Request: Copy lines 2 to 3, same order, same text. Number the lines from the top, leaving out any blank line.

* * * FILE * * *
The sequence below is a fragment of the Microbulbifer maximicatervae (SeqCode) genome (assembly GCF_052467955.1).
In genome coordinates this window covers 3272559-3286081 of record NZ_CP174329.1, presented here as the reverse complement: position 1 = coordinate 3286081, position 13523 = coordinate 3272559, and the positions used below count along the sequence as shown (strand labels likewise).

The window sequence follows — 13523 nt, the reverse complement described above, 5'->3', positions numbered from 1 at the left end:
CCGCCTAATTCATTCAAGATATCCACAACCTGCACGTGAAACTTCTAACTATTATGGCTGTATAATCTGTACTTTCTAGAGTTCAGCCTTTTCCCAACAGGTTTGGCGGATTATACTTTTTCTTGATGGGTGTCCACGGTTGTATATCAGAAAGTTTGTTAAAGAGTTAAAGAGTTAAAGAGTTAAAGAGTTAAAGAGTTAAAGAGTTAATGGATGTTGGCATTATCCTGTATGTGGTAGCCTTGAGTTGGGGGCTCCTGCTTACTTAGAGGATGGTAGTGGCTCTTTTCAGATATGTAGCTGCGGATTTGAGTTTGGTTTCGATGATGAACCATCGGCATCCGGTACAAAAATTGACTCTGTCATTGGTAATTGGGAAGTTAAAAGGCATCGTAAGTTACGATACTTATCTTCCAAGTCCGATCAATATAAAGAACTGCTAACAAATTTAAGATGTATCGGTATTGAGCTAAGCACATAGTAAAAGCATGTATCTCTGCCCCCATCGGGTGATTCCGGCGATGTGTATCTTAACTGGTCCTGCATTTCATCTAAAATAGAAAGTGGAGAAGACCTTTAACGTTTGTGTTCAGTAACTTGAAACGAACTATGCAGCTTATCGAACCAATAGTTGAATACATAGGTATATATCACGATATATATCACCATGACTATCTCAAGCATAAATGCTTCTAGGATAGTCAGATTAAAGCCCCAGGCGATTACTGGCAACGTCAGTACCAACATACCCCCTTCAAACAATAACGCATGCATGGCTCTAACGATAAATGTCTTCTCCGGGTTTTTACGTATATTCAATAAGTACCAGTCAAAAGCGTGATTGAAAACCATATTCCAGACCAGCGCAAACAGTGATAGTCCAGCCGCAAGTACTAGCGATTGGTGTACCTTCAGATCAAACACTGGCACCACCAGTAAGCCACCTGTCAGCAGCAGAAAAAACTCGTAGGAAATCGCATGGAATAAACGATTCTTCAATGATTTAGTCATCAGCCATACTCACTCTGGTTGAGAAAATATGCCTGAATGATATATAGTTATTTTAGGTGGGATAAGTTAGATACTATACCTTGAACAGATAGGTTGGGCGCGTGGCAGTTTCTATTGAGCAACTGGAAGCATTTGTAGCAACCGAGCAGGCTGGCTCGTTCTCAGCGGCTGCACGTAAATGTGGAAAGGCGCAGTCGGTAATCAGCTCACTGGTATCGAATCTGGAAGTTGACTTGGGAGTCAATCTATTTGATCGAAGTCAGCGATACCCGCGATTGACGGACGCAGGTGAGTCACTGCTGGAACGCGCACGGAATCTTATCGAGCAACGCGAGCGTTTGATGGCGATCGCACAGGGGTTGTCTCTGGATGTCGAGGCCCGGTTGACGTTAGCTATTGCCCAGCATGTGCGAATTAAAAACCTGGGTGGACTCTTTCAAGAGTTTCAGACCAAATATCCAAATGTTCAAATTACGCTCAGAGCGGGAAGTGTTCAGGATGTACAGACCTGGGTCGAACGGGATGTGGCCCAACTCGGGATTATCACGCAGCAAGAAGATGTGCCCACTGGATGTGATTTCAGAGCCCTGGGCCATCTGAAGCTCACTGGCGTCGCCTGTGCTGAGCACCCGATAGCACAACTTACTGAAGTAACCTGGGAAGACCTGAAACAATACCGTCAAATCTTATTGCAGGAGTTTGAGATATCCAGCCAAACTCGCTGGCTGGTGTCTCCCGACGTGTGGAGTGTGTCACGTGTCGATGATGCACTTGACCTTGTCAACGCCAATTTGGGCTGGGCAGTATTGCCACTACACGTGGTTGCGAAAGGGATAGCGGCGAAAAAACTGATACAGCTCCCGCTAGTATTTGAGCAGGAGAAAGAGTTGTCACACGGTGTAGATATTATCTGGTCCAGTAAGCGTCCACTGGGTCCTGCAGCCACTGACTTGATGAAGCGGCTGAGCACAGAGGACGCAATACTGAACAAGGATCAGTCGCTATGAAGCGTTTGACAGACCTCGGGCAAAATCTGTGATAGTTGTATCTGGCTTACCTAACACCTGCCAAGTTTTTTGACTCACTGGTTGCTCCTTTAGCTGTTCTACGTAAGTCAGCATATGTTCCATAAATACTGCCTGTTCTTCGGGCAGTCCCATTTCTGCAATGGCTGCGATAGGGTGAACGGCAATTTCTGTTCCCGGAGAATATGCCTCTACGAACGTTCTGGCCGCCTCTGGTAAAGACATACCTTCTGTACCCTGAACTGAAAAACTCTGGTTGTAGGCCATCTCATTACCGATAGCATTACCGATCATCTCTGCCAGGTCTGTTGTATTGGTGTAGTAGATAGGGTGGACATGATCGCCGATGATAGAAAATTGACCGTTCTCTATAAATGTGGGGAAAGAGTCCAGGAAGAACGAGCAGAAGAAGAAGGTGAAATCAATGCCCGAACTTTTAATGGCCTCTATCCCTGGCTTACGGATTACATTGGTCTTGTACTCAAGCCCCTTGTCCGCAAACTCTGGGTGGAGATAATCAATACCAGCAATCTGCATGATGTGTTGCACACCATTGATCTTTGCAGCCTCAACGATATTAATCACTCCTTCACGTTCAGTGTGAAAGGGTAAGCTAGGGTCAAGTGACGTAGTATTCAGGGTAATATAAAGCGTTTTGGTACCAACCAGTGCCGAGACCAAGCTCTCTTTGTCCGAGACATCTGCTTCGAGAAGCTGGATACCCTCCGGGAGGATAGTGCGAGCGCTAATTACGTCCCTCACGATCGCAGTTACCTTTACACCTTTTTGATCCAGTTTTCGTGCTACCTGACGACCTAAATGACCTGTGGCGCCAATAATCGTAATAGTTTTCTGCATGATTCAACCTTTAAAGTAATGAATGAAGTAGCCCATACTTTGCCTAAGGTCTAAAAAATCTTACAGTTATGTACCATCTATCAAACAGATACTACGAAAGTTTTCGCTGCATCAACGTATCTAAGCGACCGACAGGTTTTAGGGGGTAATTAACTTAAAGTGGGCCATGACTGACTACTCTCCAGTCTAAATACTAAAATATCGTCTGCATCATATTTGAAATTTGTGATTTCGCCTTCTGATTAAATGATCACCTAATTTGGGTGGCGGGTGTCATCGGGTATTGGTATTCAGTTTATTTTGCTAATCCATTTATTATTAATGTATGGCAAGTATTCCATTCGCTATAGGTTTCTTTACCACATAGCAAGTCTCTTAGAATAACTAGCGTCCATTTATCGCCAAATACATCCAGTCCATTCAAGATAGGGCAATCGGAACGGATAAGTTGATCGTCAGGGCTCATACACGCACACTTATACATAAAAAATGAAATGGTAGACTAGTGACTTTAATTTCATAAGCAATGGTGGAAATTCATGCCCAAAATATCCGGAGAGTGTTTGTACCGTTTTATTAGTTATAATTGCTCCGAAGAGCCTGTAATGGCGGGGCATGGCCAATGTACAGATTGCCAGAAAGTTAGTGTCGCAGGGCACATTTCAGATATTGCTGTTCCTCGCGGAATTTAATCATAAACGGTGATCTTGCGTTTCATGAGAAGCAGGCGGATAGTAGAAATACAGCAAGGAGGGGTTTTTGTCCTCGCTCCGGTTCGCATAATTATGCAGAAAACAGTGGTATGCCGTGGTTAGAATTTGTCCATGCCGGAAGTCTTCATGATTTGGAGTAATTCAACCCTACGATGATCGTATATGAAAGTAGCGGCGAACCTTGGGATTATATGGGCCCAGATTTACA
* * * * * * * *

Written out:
In genome coordinates this window covers 3272559-3286081 of record NZ_CP174329.1, presented here as the reverse complement: position 1 = coordinate 3286081, position 13523 = coordinate 3272559, and the positions used below count along the sequence as shown (strand labels likewise).

The window sequence follows — 13523 nt, the reverse complement described above, 5'->3', positions numbered from 1 at the left end: